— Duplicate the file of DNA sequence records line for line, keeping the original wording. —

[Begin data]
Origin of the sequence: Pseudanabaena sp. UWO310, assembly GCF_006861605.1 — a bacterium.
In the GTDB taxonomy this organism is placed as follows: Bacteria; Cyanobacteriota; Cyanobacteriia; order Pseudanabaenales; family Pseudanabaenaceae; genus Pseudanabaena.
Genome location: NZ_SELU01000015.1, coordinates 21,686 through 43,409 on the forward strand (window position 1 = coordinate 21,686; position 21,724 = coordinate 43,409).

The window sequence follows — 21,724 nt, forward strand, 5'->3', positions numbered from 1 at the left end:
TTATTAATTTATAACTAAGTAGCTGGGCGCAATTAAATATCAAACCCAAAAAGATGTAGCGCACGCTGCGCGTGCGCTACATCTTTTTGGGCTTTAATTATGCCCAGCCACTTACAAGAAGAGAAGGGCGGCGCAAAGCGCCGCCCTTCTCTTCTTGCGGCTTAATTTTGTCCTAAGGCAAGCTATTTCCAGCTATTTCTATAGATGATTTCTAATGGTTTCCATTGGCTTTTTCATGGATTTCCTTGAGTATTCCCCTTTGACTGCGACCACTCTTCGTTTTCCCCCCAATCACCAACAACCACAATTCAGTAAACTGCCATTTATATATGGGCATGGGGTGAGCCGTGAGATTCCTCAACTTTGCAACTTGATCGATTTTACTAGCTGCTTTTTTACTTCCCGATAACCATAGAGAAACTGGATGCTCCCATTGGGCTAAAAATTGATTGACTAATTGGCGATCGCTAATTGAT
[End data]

Origin of the sequence: Pseudanabaena sp. UWO310, assembly GCF_006861605.1 — a bacterium.
In the GTDB taxonomy this organism is placed as follows: Bacteria; Cyanobacteriota; Cyanobacteriia; order Pseudanabaenales; family Pseudanabaenaceae; genus Pseudanabaena.
Genome location: NZ_SELU01000015.1, coordinates 21,686 through 43,409 on the forward strand (window position 1 = coordinate 21,686; position 21,724 = coordinate 43,409).

The window sequence follows — 21,724 nt, forward strand, 5'->3', positions numbered from 1 at the left end:
TTATTAATTTATAACTAAGTAGCTGGGCGCAATTAAATATCAAACCCAAAAAGATGTAGCGCACGCTGCGCGTGCGCTACATCTTTTTGGGCTTTAATTATGCCCAGCCACTTACAAGAAGAGAAGGGCGGCGCAAAGCGCCGCCCTTCTCTTCTTGCGGCTTAATTTTGTCCTAAGGCAAGCTATTTCCAGCTATTTCTATAGATGATTTCTAATGGTTTCCATTGGCTTTTTCATGGATTTCCTTGAGTATTCCCCTTTGACTGCGACCACTCTTCGTTTTCCCCCCAATCACCAACAACCACAATTCAGTAAACTGCCATTTATATATGGGCATGGGGTGAGCCGTGAGATTCCTCAACTTTGCAACTTGATCGATTTTACTAGCTGCTTTTTTACTTCCCGATAACCATAGAGAAACTGGATGCTCCCATTGGGCTAAAAATTGATTGACTAATTGGCGATCGCTAATTGAT